These emerging bloggers spread the Word in different voices. Borgesâ âLox Populiâ, â the title is a play on the Latin words vox populi (voice of the people) with a nod to her love for lox â is witty and sassy yet jovial, a style she describes as âbarroom apologetics.â She created the blog in January in part to continue the fun she experienced writing a Christmas letter. While her blog title and tone may be playful, in two months Borges has tackled rabble rousing topics from the Pill and feminism to homosexuality.
âThere are moments when I think, âThis is too crass or too scrappy,â but with the guidance of the Holy Spirit, I believe it will be OK,â she said.
Koss, who grew up in a non-practicing Catholic family and rediscovered Catholicism at Ave Maria School of Law, mostly analyzes current events from a âmilitantly Catholicâ viewpoint.
He strives to be a âwarriorâ blogging with a sincere desire to save souls, if even just one. The masthead of his âDefend Us in Battleâ page features Saint Michael the Archangel and an ominous scriptural quotation.
One popular post of his in 2010 opened with, âWe are at WAR. This is not puffery. Our souls and the souls of those that we love are in mortal peril.â
More recently, he posted, âI write what I believe, and I try and make sure that I align those beliefs with the heart of Christ and the mind of the church.â
Goorchenko takes an inviting personal approach to âThe Devout Lifeâ blog, infusing the fellowship of a neighborhood Bible study or parish social.
Since converting to Catholicism in 2009, the practiced âmommy bloggerâ fairly recently shifted from anecdotes about her five children to reflections on Catholic life.
She started âThe Devout Lifeâ as an outlet to share her observations while reading âIntroduction to the Devout Life,â a manual by Saint Francis de Sales about living devoutly and growing in virtue while busy raising a family.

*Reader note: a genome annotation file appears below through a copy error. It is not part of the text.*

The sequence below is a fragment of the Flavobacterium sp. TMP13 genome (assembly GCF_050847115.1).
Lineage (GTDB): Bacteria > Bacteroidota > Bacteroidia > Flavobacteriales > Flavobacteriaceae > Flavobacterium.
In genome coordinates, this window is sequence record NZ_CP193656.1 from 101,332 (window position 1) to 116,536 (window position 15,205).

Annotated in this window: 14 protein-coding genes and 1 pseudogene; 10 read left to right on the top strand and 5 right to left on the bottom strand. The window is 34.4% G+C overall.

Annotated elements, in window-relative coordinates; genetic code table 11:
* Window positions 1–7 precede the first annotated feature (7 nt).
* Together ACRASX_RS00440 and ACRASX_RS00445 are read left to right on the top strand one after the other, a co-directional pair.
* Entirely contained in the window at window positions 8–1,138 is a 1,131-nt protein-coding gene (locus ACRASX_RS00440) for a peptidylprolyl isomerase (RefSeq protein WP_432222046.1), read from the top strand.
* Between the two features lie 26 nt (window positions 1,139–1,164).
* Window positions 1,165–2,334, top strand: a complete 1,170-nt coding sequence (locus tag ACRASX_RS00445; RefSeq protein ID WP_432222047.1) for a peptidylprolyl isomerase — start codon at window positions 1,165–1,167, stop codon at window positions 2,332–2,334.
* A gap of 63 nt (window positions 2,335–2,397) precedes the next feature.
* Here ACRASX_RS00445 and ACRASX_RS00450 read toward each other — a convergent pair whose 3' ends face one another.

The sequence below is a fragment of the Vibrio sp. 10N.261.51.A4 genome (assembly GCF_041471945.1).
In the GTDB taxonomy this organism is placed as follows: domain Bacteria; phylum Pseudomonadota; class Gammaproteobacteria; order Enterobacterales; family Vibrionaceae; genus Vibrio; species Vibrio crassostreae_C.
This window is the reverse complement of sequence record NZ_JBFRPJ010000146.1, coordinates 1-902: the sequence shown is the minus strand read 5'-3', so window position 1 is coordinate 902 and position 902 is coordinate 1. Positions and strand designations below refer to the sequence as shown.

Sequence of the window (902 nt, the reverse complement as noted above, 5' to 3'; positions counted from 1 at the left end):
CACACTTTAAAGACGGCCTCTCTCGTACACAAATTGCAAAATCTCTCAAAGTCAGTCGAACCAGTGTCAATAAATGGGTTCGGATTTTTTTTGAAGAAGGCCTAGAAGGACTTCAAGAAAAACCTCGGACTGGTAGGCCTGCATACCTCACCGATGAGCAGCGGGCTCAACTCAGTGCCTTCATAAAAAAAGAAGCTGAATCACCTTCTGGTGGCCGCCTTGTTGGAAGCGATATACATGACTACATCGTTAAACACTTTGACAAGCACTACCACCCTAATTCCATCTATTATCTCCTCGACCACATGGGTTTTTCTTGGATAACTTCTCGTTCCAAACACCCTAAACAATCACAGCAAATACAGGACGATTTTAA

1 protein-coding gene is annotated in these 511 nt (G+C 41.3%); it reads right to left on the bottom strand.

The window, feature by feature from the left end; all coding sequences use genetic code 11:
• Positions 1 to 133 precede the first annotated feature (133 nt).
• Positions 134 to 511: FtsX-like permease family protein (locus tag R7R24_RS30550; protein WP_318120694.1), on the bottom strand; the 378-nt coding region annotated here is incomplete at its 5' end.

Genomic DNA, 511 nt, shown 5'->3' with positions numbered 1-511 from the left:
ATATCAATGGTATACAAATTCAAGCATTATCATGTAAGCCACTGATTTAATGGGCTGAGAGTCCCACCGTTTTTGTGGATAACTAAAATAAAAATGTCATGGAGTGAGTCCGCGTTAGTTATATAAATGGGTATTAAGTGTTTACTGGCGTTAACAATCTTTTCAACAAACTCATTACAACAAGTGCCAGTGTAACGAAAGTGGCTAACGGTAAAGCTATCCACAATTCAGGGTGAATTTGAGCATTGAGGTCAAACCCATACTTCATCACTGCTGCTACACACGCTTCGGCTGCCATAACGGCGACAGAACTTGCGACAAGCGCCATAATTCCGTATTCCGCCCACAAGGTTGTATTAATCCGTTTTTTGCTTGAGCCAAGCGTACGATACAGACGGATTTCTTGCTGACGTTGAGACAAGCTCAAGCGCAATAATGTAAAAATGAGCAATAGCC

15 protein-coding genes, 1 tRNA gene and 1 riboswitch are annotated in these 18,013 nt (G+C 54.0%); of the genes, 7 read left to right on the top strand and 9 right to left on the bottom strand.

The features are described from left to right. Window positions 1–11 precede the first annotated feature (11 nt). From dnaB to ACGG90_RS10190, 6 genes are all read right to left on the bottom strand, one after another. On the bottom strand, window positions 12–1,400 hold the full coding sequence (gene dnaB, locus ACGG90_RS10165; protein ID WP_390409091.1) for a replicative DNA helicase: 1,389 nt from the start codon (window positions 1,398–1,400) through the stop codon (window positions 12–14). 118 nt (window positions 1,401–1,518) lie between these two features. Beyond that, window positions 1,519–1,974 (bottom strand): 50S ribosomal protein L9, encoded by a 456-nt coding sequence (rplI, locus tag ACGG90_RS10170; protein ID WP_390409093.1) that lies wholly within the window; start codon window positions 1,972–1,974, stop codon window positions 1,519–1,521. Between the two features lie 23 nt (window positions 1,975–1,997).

A recent post described her familyâs commitment to forego electricity on âWilderness Wednesdaysâ during Lent. Her blog currently functions as a virtual reading club discussing Vatican II documents.
âMany people who are curious about the church are not going to step into one. I write it for not only Catholics but non-Catholics who may be open-minded and interested in learning about the Catholic faith and spirituality,â Goorchenko said. âMy purpose is to present a window into the daily life of a Catholic to explore how we live in the world without being of the world, and to convey the joy of being a Catholic and encountering Christ and the sacraments.â
Borges, a 2005 convert, said lay bloggers are uniquely suited for evangelization. Priests have an established following, but they must evaluate the risk of alienating members if their homilies are too austere. Journalists are censored by editors and media conglomerates. Bloggers, however, are unrestrained.
âThis is a serious role,â Borges said. âIf itâs not useful to someone, then itâs just detracting from time with my family and promoting my own opinion.â
Goorchenko agreed. âWe have to remember that thereâs a person on the other side (of the screen) who is using this technology to feel connected and find meaning in life. If we can make ourselves available in that strange online space that is still relatively new to everyone, we have a special opportunity to connect with that human being and bring Christ to that person in some way,â she said. âItâs a whole new frontier.â
Posted with permission from the Catholic Anchor, official newspaper for the Archdiocese of Alaska.